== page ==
Last year, the NHS South-West Leadership Academy commissioned the Collaborative Leaders programme as a pilot in One Northern Devon.
The purpose of this programme pilot was to test the theory that working ‘collaboratively’ with citizens and patients within the system can drive the improvement of services in order to better meet the needs of the wider society. Health and well-being are profoundly influenced by what happens in places and their communities as well as how services operating in such communities interconnect.
Evidence shows that health and care organisations, local government, and other local agencies need to work more closely together, coordinating the services they deliver to people; they must work in partnership with citizens and communities to harness the vital contribution of the voluntary and community sector in order to truly improve patient services.
The programme provided a safe space for curiosity and conversation. It was an opportunity to feel motivated, be inspired, work in collaboration and influence real change within the communities we live in.
Aims of the Programme
The programme provided a safe space for curiosity and conversation. An opportunity to feel motivated, and be inspired, to work in collaboration and influence real change within the Communities we live.
To achieve the objectives of co-production and co-learning, the aims of the programme were:
- For individuals – an increased ability and confidence to use your lived experience to positively influence the services you use
- For Healthcare Professionals – an increased ability to work collaboratively with service users to make improvements to the service you provide.
- For the System – to support the System through rapid learning about a model of quality improvement, where the collaboration and relationship between service users and service providers is the foundation for change.
*Warning – Kairen’s story contains content about the effects of cancer and cancer treatment which some may find triggering. *
Non-urgent advice: Kairen’s Story
I was a patient at the Primrose Breast Care unit where I was diagnosed with breast cancer, I was approached by Kate, a Nurse Consultant and Lead Nurse for the Breast Service at Plymouth, whom I met during my treatment about doing this collaborative leadership programme. We met up and were a bit unsure as to what the collaboration was about and what was expected. I had never done anything like this before and was nervous about talking to Kate about my experiences and how I thought they could be improved. I was really impressed with how Kate listened to me and I felt that I could speak honestly about the gap I felt there was in the service. The Primrose unit prepared me for my treatment and was a great support, but in the end, I felt I was left alone with lots of unanswered questions. I think we worked well and listened to each other which was difficult at times for both of us.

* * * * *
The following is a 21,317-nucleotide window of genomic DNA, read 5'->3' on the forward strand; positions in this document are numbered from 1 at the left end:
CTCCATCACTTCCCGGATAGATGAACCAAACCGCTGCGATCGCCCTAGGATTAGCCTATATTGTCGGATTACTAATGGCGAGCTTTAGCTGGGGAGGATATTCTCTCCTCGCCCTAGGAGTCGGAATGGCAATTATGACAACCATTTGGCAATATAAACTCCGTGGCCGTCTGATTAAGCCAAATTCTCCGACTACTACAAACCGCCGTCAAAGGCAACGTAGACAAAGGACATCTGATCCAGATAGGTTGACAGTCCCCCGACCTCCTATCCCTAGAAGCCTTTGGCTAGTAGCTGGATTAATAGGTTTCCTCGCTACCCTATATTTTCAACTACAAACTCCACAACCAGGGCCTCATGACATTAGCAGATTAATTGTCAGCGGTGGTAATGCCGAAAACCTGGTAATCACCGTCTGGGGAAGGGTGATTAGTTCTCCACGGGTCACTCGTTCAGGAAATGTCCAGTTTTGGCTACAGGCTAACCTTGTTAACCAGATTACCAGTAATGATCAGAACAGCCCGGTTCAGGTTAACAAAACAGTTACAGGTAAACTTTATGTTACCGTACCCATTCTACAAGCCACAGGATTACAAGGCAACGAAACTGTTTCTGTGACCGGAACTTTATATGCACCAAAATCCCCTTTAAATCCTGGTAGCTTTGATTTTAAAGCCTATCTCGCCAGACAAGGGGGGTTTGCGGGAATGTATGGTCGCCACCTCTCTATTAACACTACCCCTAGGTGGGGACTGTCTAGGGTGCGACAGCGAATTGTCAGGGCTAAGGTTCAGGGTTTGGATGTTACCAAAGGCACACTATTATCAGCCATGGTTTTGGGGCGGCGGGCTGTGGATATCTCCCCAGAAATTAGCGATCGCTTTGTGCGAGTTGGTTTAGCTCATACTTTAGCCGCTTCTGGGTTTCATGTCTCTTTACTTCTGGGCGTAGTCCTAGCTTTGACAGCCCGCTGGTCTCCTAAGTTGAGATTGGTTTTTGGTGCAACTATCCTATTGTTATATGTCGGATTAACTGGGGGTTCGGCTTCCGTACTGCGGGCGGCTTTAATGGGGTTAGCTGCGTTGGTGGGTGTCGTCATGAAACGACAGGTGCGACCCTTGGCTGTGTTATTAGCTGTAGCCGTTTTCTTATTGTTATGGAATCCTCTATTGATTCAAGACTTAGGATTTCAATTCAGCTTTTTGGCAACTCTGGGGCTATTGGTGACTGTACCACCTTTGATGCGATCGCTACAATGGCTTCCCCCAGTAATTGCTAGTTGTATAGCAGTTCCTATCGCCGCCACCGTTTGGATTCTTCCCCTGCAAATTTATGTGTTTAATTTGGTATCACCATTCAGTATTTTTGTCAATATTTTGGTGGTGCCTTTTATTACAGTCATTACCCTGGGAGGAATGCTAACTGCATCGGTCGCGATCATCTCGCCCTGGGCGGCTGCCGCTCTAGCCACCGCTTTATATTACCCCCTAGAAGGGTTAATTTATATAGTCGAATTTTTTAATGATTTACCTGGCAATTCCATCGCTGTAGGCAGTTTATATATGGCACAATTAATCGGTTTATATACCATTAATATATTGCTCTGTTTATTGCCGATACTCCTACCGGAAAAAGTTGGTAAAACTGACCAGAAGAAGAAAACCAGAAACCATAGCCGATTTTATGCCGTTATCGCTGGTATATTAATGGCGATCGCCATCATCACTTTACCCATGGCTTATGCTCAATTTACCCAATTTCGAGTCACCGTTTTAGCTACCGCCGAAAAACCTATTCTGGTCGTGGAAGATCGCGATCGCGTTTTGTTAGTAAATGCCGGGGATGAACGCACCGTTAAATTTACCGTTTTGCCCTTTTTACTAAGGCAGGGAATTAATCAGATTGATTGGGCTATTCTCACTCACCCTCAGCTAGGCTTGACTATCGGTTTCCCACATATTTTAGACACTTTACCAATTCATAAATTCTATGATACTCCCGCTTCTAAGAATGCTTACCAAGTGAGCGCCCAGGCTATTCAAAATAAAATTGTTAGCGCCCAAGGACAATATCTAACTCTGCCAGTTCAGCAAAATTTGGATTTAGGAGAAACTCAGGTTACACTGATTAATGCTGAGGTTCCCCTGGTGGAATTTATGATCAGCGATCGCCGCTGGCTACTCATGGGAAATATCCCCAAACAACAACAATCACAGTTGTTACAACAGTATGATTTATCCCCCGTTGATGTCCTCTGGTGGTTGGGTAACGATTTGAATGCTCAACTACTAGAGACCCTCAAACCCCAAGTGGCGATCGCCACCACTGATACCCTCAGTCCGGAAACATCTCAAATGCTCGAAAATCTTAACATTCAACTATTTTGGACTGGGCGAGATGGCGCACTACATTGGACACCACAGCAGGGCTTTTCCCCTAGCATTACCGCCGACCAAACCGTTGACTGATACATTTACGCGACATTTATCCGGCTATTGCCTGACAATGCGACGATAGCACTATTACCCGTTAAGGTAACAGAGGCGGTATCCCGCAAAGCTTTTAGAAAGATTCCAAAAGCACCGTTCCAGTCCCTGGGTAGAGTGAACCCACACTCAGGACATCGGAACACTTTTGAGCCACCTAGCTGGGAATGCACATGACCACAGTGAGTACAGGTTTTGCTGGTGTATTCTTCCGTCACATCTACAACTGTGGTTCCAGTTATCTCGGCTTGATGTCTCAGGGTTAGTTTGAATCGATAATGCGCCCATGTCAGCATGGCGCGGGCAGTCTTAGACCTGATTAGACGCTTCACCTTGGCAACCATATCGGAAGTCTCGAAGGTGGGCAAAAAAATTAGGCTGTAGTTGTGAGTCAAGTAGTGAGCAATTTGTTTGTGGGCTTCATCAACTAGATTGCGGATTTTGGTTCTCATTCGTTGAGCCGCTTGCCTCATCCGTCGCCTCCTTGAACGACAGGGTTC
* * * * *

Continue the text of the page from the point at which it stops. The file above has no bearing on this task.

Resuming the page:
After watching a video made by a friend on wild swimming we both agreed it would be amazing to do a video showing life beyond cancer and a new normal. I enjoyed designing and making the video, although it was hard at times to show my vulnerable self when I was very sick during treatment. Kate and I had many discussions about the video and programme which helped us to focus on the project. Mark (the programme leader) was a great leader; I particularly liked the ladder of influence – getting back the power and having a voice helped a lot with my confidence. We were surprised about how we really connected with the rest of the group, it was great seeing us all develop and we looked forward to our discussions each month.
I have shared the video (see below) with many people, including the Primrose Unit, on social media and Youtube; I have had great feedback from women all over the world who have gone through similar treatment and they have said it really helped them.
After doing this collaboration I would recommend and hope that more service providers and service users get together to talk – I feel that it will help improve the aftercare. Having the funding for an End of Treatment Nurse is a fantastic achievement of the collaboration of Kate and myself I am very proud of the end result of this programme.
Non-urgent advice: The Impact of Listening for True Collaborative Leadership
By Kate Landsell
I am a Nurse Consultant and Lead Nurse for the Breast Service in Plymouth. I have spent many years working in Cancer care; trying to deliver services that help patients navigate their way through what is a very difficult time in their lives.
I was approached by the Medical Consultant, who leads the breast service, who had been approached by one of the Executive Medical Leads to see if anyone would be interested in taking part in a patient experience project.
Carving out time in a busy NHS is difficult. We all have clinical and managerial responsibilities and pressures that we must work within. Even if we can see that there are gaps or areas in services that could be reviewed or improved, we often carry-on doing things the same way because we do not think we have time to examine or change them.
I really liked the sound of the simplicity of this project opportunity. Essentially, work with a service user and listen to their experience of the service and see what themes emerged from these conversations. To identify a service user, I could approach I thought about women who had been through our service and someone I knew, who had expressed an interest in helping with projects in the future, came to mind and agreed to collaborate with me. The programme was held online, and I was interested to see how such a programme would feel with collaborative pairs from across various services, not just the NHS.